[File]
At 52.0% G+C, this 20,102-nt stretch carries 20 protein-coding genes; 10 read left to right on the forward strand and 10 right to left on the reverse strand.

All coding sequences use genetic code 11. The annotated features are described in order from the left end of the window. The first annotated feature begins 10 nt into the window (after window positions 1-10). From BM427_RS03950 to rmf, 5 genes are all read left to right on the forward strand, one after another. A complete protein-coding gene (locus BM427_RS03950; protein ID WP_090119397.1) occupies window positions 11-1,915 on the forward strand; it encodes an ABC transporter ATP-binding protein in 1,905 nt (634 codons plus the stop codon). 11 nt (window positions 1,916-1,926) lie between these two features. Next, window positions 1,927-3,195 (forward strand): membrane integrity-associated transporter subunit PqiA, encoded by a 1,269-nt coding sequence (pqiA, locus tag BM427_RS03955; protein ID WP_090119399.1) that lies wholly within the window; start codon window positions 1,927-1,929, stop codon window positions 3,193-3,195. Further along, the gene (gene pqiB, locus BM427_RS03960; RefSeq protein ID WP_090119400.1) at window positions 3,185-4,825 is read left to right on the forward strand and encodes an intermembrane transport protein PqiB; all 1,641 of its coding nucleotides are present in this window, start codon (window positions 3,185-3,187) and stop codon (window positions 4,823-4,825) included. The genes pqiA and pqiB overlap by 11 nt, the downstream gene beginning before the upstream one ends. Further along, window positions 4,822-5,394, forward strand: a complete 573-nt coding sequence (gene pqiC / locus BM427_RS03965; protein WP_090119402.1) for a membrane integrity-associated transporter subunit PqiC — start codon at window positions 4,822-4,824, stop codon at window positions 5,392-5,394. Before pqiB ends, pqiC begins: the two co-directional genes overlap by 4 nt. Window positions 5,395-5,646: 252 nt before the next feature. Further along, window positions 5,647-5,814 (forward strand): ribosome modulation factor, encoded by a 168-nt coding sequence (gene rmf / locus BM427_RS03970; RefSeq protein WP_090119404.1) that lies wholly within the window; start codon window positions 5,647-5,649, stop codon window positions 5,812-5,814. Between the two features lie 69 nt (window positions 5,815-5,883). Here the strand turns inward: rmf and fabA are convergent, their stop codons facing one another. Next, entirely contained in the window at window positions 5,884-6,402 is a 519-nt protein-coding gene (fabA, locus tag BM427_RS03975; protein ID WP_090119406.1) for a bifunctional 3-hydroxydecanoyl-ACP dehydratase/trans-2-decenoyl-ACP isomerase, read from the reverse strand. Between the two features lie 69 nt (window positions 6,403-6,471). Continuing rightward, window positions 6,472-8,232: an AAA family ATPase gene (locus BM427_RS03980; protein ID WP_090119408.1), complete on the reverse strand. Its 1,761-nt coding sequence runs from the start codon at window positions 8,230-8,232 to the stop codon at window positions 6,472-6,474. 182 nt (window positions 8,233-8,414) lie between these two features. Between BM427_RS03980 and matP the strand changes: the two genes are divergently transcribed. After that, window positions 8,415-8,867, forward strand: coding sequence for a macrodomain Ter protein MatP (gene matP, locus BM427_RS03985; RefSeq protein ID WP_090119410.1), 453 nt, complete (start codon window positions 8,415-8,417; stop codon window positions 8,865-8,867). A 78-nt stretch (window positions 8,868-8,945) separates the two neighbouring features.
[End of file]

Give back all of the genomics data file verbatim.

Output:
At 52.0% G+C, this 20,102-nt stretch carries 20 protein-coding genes; 10 read left to right on the forward strand and 10 right to left on the reverse strand.

All coding sequences use genetic code 11. The annotated features are described in order from the left end of the window. The first annotated feature begins 10 nt into the window (after window positions 1-10). From BM427_RS03950 to rmf, 5 genes are all read left to right on the forward strand, one after another. A complete protein-coding gene (locus BM427_RS03950; protein ID WP_090119397.1) occupies window positions 11-1,915 on the forward strand; it encodes an ABC transporter ATP-binding protein in 1,905 nt (634 codons plus the stop codon). 11 nt (window positions 1,916-1,926) lie between these two features. Next, window positions 1,927-3,195 (forward strand): membrane integrity-associated transporter subunit PqiA, encoded by a 1,269-nt coding sequence (pqiA, locus tag BM427_RS03955; protein ID WP_090119399.1) that lies wholly within the window; start codon window positions 1,927-1,929, stop codon window positions 3,193-3,195. Further along, the gene (gene pqiB, locus BM427_RS03960; RefSeq protein ID WP_090119400.1) at window positions 3,185-4,825 is read left to right on the forward strand and encodes an intermembrane transport protein PqiB; all 1,641 of its coding nucleotides are present in this window, start codon (window positions 3,185-3,187) and stop codon (window positions 4,823-4,825) included. The genes pqiA and pqiB overlap by 11 nt, the downstream gene beginning before the upstream one ends. Further along, window positions 4,822-5,394, forward strand: a complete 573-nt coding sequence (gene pqiC / locus BM427_RS03965; protein WP_090119402.1) for a membrane integrity-associated transporter subunit PqiC — start codon at window positions 4,822-4,824, stop codon at window positions 5,392-5,394. Before pqiB ends, pqiC begins: the two co-directional genes overlap by 4 nt. Window positions 5,395-5,646: 252 nt before the next feature. Further along, window positions 5,647-5,814 (forward strand): ribosome modulation factor, encoded by a 168-nt coding sequence (gene rmf / locus BM427_RS03970; RefSeq protein WP_090119404.1) that lies wholly within the window; start codon window positions 5,647-5,649, stop codon window positions 5,812-5,814. Between the two features lie 69 nt (window positions 5,815-5,883). Here the strand turns inward: rmf and fabA are convergent, their stop codons facing one another. Next, entirely contained in the window at window positions 5,884-6,402 is a 519-nt protein-coding gene (fabA, locus tag BM427_RS03975; protein ID WP_090119406.1) for a bifunctional 3-hydroxydecanoyl-ACP dehydratase/trans-2-decenoyl-ACP isomerase, read from the reverse strand. Between the two features lie 69 nt (window positions 6,403-6,471). Continuing rightward, window positions 6,472-8,232: an AAA family ATPase gene (locus BM427_RS03980; protein ID WP_090119408.1), complete on the reverse strand. Its 1,761-nt coding sequence runs from the start codon at window positions 8,230-8,232 to the stop codon at window positions 6,472-6,474. 182 nt (window positions 8,233-8,414) lie between these two features. Between BM427_RS03980 and matP the strand changes: the two genes are divergently transcribed. After that, window positions 8,415-8,867, forward strand: coding sequence for a macrodomain Ter protein MatP (gene matP, locus BM427_RS03985; RefSeq protein ID WP_090119410.1), 453 nt, complete (start codon window positions 8,415-8,417; stop codon window positions 8,865-8,867). A 78-nt stretch (window positions 8,868-8,945) separates the two neighbouring features.